RIO DE JANEIRO – Brazil's top court ruled Wednesday against a state that sought federal compensation for lands used to create three indigenous reserves, delivering a landmark decision seen as a defeat for groups trying to limit native land claims.
Mato Grosso, a large Brazilian state on the border with Bolivia, had argued the reserves were created in the 1960s on state lands. In an 8-0 decision, the Supreme Federal Tribunal disagreed, saying the land was owned by the federal government and it had the right to hand over the territory to the indigenous communities.
Sonia Guajajara, an indigenous leader from the northern state of Maranhao, called the ruling a "great conquest in a time when rights are being rolled back."
Her comment alluded to claims by indigenous communities that their way of life has increasingly come under fire during the administration of President Michel Temer.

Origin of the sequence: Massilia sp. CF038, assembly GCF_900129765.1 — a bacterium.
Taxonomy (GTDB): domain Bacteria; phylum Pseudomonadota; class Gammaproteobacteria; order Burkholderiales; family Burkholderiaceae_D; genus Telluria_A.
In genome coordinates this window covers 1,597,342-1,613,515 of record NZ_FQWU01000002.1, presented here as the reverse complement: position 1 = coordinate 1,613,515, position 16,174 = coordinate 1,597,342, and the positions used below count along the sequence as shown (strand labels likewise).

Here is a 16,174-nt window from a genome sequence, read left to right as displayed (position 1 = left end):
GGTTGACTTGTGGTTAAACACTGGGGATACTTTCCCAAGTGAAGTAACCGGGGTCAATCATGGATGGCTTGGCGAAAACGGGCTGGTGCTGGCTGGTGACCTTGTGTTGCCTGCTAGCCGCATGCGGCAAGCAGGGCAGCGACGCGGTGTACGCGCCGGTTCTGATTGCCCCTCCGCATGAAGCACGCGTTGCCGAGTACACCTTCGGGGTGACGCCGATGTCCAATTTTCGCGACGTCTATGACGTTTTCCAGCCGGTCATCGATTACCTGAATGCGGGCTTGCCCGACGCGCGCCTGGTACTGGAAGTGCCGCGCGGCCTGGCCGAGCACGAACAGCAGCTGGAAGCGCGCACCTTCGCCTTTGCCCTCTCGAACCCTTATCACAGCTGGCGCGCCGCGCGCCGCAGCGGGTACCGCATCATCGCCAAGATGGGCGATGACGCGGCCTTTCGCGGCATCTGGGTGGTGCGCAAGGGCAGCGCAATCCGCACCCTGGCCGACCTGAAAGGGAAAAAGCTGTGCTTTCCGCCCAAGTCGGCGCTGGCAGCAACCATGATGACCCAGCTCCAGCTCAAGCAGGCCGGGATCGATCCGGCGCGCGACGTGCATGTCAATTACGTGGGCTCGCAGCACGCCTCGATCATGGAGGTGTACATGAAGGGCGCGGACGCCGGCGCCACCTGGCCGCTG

Last month, Temer signed a recommendation to block the demarcation of any land on which indigenous people were not living by 1988, the year of Brazil's latest constitution.
Indigenous advocates rejected the proposal, arguing that many native communities had been violently forced from their lands before that date. They accuse Temer of signing the recommendation to cater to the interests of the powerful agribusiness bloc in Congress who he depends on to stay in power.
"It is conceivable that he will try to promote another similar measure" for the same reason, said Cleber Buzatto, spokesman for the Indigenous Missionary Council.
There are more than 700 requests for the demarcation of indigenous land pending and Temer has not signed one of them during his 16 months in power.